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Krystle Scarbough
14 June 2016
Dr. Starla Townsend
Summer 2016
eBooks Implementation Plan


Specialist Degree in Instructional Technology
Candidate Name

Krystle Scarbough

Email Address

Advisor Name

Dr. Starla Townsend


June 14, 2016

Capstone Title

eBooks Implementation Plan

Is this a Capstone
Project or Study?

Capstone Project

Client Name &


Flat Shoals Elementary School, DeKalb County School District, Decatur,

GA; eBooks training for implementation into the reading curriculum



My capstone project came in the middle of a major transition at my school, so things did
not go as planned. In order to complete my capstone project, I had to meet with and receive
assistance from the Media Specialist and school administration. Before doing any work on the
capstone project, the school was audited which gave us a chance to conduct a needs assessment
of our building and data towards the end of spring 15 and beginning of summer 2015. The results
from the audit and needs assessment showed that we had major deficits in reading and that
resources to help improve reading comprehension and performances on exams were not being
utilized. Based on this information, we decided that the best way to get teachers on board with
utilizing the reading resources, specifically eBooks, would be to have interactive professional
learning opportunities for teachers. Once a decision was made we asked for volunteers, and first
grade was the grade level selected for the eBooks implementation plan.
Because of a change in administration, media specialist, and teachers on the grade level,
our first meeting was October 9th, 2015 when we were told no more changes would be made. We
ended up losing a teacher in November to early maternity leave, but her long term substitute,
who retired from our school, filled in perfectly so that class could still receive eBooks resources.
There was a lot going on at the school and because of the late start, a lot of the capstone had to
be modified. Instead of the entire grade level completing the training and implementation, we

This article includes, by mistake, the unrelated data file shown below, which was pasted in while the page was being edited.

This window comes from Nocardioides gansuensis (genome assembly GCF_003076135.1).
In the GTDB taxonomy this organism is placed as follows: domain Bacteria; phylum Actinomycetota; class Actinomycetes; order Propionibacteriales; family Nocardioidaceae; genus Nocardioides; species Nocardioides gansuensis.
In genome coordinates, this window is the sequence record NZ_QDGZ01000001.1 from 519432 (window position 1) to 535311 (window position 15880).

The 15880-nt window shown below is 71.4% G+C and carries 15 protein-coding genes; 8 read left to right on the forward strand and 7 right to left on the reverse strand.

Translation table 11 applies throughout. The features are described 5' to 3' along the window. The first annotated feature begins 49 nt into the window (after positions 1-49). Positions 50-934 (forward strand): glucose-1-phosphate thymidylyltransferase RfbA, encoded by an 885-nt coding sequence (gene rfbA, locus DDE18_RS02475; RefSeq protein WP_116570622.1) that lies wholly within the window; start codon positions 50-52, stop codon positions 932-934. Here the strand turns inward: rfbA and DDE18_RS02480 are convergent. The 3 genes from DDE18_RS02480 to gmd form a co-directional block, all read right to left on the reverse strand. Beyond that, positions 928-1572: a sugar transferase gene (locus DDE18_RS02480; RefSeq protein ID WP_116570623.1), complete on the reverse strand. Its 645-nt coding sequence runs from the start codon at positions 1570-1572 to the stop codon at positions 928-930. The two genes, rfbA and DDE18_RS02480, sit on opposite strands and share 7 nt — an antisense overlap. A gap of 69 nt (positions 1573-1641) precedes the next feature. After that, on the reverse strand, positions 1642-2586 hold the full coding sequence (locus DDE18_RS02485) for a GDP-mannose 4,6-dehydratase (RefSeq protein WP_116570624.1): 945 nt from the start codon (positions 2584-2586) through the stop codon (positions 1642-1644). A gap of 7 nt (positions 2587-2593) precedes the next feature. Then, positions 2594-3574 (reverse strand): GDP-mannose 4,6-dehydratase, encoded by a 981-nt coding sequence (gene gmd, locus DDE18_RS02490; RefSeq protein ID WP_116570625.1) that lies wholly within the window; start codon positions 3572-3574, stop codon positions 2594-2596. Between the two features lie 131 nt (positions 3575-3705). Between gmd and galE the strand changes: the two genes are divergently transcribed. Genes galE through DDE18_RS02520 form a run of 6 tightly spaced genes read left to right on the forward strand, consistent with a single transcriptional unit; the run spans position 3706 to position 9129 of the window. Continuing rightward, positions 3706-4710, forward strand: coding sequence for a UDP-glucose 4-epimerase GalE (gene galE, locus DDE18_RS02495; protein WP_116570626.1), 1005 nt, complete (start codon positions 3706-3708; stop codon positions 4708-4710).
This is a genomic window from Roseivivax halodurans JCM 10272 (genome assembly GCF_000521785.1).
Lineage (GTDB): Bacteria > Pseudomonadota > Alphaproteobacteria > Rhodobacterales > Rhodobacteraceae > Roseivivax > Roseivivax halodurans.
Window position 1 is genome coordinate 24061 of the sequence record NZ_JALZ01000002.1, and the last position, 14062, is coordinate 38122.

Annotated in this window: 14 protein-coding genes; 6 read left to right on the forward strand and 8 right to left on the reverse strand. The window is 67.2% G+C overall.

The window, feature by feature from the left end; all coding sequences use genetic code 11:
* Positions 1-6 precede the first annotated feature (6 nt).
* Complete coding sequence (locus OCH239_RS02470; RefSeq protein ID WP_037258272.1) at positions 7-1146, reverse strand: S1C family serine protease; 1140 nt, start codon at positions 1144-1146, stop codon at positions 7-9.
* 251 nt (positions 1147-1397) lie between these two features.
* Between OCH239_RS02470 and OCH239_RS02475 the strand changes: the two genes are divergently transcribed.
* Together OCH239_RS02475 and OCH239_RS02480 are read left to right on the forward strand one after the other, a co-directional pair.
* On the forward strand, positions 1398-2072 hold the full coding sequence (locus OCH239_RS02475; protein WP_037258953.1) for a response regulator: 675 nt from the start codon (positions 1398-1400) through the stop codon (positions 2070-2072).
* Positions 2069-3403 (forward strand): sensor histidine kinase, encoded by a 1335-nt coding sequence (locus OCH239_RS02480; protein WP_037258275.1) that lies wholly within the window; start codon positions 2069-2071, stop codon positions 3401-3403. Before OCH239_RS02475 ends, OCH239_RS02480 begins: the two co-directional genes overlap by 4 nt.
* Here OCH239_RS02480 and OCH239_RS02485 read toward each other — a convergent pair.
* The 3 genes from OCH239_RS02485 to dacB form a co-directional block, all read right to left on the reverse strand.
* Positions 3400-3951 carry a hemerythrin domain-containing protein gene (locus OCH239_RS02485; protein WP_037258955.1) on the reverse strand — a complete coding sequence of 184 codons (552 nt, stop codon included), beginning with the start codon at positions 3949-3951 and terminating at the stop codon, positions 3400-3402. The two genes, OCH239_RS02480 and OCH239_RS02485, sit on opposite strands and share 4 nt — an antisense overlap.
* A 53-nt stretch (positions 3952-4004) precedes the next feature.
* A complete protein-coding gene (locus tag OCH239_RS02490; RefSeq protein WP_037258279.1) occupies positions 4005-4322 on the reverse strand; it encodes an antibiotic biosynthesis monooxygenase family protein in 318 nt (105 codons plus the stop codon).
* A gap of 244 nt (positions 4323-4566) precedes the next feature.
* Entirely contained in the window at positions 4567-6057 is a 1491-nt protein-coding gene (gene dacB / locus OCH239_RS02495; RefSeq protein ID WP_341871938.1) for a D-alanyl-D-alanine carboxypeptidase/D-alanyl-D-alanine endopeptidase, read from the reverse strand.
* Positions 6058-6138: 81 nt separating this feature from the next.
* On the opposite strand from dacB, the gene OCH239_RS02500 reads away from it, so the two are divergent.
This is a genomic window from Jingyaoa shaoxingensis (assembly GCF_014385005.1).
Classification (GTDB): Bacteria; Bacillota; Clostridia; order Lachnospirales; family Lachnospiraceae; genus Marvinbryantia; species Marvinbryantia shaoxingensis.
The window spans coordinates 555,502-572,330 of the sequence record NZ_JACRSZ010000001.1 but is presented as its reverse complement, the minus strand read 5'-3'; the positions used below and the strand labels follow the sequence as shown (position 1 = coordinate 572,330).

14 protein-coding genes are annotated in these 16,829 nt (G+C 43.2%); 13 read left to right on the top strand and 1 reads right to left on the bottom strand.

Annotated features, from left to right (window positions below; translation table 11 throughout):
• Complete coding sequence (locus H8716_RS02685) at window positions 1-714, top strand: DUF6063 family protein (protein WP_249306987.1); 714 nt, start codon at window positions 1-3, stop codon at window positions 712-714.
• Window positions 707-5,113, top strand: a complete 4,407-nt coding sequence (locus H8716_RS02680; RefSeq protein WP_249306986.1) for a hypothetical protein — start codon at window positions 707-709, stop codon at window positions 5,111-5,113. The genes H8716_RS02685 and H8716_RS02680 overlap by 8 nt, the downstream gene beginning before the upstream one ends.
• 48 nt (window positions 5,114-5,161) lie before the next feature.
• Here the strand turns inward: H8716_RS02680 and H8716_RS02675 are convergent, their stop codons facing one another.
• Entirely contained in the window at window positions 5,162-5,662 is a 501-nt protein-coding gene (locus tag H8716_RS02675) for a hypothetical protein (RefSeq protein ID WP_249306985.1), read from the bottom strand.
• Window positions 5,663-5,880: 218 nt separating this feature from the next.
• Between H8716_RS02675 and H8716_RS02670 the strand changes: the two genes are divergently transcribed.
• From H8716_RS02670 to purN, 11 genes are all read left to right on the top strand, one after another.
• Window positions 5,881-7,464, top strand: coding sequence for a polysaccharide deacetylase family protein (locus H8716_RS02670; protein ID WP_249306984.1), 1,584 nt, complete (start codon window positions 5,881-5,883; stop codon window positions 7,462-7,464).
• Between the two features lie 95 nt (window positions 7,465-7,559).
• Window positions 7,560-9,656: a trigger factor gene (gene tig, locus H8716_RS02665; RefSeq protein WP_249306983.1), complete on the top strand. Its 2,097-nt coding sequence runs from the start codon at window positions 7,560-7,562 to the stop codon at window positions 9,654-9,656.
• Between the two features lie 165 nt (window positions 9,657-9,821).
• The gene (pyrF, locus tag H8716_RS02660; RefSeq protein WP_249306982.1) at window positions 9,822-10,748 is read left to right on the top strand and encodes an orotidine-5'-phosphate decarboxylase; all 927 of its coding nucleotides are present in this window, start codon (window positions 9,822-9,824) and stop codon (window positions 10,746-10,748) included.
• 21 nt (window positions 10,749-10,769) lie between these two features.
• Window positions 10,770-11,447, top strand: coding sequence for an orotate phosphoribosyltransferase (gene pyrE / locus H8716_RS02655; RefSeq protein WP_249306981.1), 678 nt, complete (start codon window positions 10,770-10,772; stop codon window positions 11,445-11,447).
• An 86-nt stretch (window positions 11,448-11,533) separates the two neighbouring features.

tested the whole grade level, analyzed the data, then created five leveled reading intervention
classes based on the reading test scores. We chose to implement the eBooks, using CoreClicks,
into one of the urgent intervention group classes and one at/above grade level class.
Even though only two out of the five first grade teachers would be using the eBooks in
their class as a part of this capstone project, all five teachers received the one-hour eBooks


resources workshop. The goal was for teachers to became aware of the resources and their
benefits and to get their students comfortable with using CoreClicks in order to improve overall
reading skills. After the eBooks workshop, the teachers provided feedback and their main
concern was making sure they would have adequate support after the professional development
and during the implementation into their classrooms. I was allowed to go in and model and
provide assistance to the teachers when they needed it, so they felt supported along the way.
Weekly meetings became too much, so we had to change the check-in meeting times to
twice a month to discuss what was going right and what can be done to make this process better.
We also spent some time creating various assessments to chart student growth and compared
them to the students who were not using CoreClicks as a reading intervention. Data showed that